The Citizen canvas is a collaborative change tool to help various groups of stakeholders to work together to arrive at a common vision for what a smart city should be following a citizen centric design process. Most smart cities fail due to siloed thinking, lack of co-ordination between various city council departments and service providers and the absence of participation from citizens who are ultimately the benefactors of the smart city services. Alex Osterwalder’s business model canvas has helped countless startups and businesses in communicating their business model by taking the data and insights out of a spread-sheet or powerpoint to create shared understanding around the business model. Its framework has improved team communication by visualising, analysing, predicting and mapping together data and by having the same shared vocabulary for describing a new venture as set by Biz Model Canvas framework. This rapidly helps teams to sketch and throwaway various propositions by stress-testing it against the canvas framework, de-risking investment and opportunity cost. We’d like to apply a similar kind of collaborative approach to the design of smart cities by making the connections between different departments, citizens, communities, service providers visible across various infrastructure layers.
This way more people can see the dependencies between various actors of an ecosystem needed to create a resilient better smart city that involves people at the core of its design.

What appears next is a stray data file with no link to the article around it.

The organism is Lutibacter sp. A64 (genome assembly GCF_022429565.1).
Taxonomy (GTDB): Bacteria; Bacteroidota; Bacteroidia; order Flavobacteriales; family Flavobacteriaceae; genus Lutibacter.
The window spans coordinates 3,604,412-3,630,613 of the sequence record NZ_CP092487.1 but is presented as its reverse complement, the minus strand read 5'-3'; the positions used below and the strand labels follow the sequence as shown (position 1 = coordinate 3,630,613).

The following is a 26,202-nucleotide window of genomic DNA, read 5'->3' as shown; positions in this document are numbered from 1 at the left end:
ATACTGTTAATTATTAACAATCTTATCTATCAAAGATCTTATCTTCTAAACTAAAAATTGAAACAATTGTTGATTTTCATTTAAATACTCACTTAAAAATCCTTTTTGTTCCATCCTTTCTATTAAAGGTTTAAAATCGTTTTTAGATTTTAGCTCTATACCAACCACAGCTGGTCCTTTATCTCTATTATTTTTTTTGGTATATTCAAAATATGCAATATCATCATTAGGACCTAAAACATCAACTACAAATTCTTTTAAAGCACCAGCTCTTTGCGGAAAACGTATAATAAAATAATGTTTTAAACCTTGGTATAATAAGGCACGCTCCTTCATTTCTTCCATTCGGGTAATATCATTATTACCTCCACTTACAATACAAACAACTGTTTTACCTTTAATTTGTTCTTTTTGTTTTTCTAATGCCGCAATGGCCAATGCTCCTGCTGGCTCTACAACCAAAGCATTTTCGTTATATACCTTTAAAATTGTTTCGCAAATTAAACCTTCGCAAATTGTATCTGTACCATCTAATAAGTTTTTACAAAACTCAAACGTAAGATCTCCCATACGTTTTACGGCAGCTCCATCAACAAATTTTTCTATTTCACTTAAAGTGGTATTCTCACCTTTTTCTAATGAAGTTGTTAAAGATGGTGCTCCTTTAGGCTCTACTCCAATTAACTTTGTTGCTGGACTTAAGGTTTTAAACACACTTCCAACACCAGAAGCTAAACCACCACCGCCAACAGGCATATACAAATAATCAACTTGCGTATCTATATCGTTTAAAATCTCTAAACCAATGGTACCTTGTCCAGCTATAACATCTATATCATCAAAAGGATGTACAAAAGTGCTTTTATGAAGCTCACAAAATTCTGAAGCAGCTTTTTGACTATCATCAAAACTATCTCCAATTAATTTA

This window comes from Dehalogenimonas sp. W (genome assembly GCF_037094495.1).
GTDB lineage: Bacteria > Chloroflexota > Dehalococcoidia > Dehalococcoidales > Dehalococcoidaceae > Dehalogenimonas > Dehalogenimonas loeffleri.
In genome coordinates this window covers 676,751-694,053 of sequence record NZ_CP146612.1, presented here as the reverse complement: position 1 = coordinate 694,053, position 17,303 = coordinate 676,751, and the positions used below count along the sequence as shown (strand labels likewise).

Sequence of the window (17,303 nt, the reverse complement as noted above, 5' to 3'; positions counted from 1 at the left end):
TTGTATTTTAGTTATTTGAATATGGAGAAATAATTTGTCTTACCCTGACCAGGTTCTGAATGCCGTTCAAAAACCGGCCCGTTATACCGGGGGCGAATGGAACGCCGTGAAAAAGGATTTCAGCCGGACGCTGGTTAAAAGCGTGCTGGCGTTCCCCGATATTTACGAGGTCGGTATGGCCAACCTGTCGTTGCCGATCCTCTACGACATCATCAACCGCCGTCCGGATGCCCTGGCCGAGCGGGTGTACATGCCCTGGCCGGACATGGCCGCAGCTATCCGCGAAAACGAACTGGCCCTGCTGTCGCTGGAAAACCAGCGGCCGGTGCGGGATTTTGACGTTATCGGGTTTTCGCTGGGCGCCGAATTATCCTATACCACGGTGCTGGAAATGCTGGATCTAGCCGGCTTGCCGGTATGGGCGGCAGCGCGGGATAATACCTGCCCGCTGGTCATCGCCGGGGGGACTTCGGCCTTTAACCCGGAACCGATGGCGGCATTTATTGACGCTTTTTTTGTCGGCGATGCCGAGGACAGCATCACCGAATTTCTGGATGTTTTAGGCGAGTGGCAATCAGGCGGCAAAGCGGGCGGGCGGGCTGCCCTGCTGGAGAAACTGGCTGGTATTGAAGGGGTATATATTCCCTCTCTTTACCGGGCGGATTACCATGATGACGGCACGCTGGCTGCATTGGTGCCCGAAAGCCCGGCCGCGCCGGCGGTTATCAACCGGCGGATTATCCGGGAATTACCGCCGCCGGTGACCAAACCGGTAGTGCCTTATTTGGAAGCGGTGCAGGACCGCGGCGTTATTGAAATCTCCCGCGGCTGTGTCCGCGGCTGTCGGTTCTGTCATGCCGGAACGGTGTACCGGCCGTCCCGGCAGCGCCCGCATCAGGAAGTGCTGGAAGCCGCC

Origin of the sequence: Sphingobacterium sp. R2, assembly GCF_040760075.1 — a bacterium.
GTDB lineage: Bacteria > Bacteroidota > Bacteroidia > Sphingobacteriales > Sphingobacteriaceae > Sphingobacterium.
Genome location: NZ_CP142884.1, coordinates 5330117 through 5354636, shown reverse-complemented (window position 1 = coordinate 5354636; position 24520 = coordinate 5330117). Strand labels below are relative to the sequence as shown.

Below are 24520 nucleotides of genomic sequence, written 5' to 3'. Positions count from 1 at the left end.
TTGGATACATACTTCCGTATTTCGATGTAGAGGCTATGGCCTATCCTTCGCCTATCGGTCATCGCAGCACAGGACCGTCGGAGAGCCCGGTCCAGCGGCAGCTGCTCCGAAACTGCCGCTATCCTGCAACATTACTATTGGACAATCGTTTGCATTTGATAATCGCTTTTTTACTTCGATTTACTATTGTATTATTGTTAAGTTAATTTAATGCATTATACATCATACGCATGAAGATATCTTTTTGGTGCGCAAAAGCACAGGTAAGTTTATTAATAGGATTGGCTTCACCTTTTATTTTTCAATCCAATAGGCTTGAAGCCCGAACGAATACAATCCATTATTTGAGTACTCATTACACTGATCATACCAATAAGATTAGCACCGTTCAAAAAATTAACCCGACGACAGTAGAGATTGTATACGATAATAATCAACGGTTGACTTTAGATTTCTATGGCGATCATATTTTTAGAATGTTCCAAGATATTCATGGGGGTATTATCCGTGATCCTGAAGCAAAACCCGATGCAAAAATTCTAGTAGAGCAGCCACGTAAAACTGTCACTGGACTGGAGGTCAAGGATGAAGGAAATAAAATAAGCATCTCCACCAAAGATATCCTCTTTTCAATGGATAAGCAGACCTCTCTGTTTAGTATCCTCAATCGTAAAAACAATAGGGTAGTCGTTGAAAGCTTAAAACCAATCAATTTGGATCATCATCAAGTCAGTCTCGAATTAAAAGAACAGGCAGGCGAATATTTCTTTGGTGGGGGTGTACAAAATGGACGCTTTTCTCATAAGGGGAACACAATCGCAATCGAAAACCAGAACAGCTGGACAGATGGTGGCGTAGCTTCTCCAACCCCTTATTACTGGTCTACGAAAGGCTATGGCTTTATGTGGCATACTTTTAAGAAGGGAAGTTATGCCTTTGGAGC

The canvas is aimed at teams involved in the vision and definition of smart cities from smart city technology architects, product portfolio managers, city brand managers and planners, mayors, city council officials to help them rethink how they approach the design of smart cities.
The SmartCitizen canvas aims to inspire new ways of thinking about what smarter cities can be and its benefits to citizens and businesses. By actively incorporating citizens, local businesses ie communities as a key agent/partner in co-creating not just a smart city but a better city where people want to live, work, play, fall in love and possibly even have a family in this nicer more human future city, the canvas is a prototyping tool for anyone with an interest in future of cities and how we choose to live in that urban future.
Most Smart city best practises involves around building a digital master plan and cities are advised that it should be one of the first services a city considers for its Smart City development. This plan is meant not to be a budget plan but a bottom-up view of the key challenges the city is facing and the services needed to address these challenges. “Many cities are also advised to have an explicit Smart City mission statement with a digital master plan around sustainable urban development and specific citizen services. This Smart City mission need to include goals about sustainable economic development, a culture of innovation, open data, cross-department collaboration, and key services to provide a higher quality of life for citizens and needs to be developed with a cross-section of stakeholders from multiple city departments and agencies as well as citizen and business groups.” – Cisco White Paper on Smarter Cities and the Internet of Everything
MLove and D4SC want the Citizen Canvas tool to communicate better this Smartcity vision for each city that decides to embark on the Smart City journey by co-creating with citizens and local businesses to future-proof the vision and improve the current smart city development process by collaborating across departments, service providers and communities.